One additional note … it consistency with the above, the rules that apply to me about minimalist living don't necessarily apply, at least to the same level to others in the family. Although I have some influence.
i.e. we lived in semi rural environment when the children were young to encourage similar self reliance in play etc and reading/knowledge research based indoor activities as opposed to excessive electronic diversions.

We/I took the children to various churches, synagogues, temples, Shrines several time each so they understood the basis of each religion we encountered. They claim today they have benefited greatly from those encounters. All have travelled widely and are able to fit into many cultures and all distrust the arrogance I spoke of earlier.
The point there is be careful of trying to impose your perspectives on them... the more imprinting you try to do the more they'll probably reject it later on. They are individuals and they will if you do your job not appallingly find their OWN way. This isn't intended as a lecture merely observations and a lot of thought.

Examinator said...

I forgot to add the harder/more you try to imprint your children the more you're likely to be disappointed and the greater the gap between you and them is likely to be
later. Year on counselling service dealing with family tensions taught me that one.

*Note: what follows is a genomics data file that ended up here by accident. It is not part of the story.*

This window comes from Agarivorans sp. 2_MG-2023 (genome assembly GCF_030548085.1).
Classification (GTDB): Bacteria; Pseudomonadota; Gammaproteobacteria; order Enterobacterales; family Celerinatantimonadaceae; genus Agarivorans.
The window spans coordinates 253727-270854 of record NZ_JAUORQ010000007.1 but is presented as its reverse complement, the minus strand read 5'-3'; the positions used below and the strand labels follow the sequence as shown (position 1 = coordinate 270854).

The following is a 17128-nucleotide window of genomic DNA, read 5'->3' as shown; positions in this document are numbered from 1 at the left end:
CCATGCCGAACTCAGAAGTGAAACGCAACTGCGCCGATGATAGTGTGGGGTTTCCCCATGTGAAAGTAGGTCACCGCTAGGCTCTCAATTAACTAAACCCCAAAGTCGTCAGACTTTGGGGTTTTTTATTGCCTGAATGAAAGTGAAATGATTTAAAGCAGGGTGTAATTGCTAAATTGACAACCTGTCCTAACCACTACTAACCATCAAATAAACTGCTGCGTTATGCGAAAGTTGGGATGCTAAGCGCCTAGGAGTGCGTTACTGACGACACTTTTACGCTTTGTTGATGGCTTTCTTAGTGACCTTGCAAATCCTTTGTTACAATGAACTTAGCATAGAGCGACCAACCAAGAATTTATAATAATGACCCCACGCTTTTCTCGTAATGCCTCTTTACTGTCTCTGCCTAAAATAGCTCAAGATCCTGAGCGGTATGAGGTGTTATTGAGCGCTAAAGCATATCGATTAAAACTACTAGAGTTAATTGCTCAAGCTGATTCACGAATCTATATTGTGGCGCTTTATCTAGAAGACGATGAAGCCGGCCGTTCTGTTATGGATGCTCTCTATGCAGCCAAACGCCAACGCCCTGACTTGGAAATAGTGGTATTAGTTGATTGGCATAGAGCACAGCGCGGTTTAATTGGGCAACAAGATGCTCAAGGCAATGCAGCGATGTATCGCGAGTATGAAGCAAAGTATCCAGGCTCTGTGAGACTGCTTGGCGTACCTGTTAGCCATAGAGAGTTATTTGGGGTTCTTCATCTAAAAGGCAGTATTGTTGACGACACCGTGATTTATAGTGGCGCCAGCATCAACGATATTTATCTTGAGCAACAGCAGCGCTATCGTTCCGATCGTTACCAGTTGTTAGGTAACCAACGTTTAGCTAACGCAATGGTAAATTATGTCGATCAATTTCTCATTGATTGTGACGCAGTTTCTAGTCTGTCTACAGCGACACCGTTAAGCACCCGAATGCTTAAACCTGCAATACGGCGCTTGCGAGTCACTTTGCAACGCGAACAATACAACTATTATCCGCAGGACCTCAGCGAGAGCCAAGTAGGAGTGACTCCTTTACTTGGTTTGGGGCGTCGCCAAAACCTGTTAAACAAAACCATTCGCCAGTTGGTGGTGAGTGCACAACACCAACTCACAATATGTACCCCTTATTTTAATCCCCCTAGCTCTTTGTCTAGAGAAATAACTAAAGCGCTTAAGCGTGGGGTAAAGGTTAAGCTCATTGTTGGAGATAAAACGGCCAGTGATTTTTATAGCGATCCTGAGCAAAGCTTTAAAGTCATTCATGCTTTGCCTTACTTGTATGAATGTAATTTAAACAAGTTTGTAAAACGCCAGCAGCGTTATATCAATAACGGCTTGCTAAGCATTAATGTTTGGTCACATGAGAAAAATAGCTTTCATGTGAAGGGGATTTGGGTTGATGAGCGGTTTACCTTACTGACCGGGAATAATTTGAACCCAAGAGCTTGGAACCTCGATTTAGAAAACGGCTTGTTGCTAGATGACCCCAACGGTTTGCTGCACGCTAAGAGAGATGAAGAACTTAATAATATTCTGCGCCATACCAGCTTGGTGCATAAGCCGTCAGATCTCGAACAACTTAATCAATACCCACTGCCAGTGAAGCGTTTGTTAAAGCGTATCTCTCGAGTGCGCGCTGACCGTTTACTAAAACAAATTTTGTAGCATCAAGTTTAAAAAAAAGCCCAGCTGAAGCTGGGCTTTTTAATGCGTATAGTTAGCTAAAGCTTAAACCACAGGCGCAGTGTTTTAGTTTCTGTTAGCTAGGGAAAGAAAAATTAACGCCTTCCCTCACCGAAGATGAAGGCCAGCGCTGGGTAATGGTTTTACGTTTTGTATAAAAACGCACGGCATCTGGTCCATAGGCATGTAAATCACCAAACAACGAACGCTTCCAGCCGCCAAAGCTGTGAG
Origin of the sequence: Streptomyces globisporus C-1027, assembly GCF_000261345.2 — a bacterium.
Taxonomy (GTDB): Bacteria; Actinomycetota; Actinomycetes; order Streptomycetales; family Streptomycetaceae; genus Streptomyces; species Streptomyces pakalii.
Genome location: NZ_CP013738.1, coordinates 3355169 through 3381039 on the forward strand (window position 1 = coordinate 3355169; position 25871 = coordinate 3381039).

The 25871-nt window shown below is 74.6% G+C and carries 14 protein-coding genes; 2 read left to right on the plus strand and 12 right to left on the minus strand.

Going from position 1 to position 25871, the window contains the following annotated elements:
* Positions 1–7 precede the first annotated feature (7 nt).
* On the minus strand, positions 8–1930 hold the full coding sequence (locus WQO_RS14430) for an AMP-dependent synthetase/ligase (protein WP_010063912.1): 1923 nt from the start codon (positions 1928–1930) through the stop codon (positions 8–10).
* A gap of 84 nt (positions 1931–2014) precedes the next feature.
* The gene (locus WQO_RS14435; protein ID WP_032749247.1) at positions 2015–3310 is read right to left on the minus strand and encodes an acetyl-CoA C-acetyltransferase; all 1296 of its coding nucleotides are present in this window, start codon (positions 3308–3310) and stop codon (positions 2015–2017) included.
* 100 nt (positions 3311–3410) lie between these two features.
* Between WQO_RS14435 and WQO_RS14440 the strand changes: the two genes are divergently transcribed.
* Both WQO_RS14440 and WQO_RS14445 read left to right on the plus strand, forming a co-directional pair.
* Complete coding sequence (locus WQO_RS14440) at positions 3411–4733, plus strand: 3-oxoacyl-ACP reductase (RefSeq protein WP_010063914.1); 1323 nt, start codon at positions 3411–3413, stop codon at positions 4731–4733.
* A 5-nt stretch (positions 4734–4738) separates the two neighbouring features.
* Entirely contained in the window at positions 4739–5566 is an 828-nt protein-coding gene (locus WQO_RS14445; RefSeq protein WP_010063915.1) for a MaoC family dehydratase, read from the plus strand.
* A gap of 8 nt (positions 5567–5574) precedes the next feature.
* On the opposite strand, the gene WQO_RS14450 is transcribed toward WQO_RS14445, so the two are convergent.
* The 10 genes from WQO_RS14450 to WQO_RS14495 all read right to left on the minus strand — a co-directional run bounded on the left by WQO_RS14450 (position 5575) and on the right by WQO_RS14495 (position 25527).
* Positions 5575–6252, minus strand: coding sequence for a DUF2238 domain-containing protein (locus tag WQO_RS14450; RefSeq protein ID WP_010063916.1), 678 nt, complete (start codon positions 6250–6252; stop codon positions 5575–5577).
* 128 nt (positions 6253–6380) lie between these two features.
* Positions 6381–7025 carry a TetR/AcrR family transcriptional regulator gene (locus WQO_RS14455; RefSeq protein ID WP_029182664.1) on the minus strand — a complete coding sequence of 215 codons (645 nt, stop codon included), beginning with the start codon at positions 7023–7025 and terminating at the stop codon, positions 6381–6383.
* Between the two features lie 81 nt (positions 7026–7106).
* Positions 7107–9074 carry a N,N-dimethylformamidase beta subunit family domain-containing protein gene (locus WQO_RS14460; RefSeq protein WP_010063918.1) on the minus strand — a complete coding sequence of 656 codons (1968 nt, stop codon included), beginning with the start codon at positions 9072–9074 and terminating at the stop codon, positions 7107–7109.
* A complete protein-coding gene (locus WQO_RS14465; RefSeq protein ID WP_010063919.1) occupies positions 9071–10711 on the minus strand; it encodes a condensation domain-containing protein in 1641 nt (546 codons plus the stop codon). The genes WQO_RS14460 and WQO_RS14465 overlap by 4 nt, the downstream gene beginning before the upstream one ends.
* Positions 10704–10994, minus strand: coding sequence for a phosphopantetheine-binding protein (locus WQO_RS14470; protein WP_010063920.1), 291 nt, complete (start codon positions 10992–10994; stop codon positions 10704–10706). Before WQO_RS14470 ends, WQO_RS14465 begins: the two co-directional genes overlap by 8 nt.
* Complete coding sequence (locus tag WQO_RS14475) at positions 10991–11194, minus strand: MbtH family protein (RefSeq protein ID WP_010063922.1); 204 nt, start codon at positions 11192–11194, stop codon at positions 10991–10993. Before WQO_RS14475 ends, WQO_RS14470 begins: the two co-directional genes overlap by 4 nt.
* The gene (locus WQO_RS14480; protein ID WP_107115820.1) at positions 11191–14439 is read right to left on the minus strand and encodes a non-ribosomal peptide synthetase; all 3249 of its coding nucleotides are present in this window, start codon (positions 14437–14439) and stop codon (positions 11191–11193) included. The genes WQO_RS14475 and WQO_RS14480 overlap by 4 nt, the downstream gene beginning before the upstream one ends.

Jon said...

What you describe sounds almost unbelievable. I have an acquantance that did go as a missionary to PNG, later to Belize. Interesting to hear your description of the missionary work. Not sure it applies in her case, but generally I understand that your description is quite good. Chomsky covers some of this in "The Washington Connection and Third World Fascism." Missionary work in Latin America.

I'm with you on child rearing. My son wanted to go to church this last Sunday. There's a girl apparently. I took him (my wife couldn't go). He went to church and I sat somewhere else. Not that I mind sitting through a church service, but I had some other things I wanted to do. He knows my views but he's going to think whatever he wants and there's not much I'm going to do to prevent it, as my own father has learned. And if he's a flaming evangelical he knows he'll have my love and support always.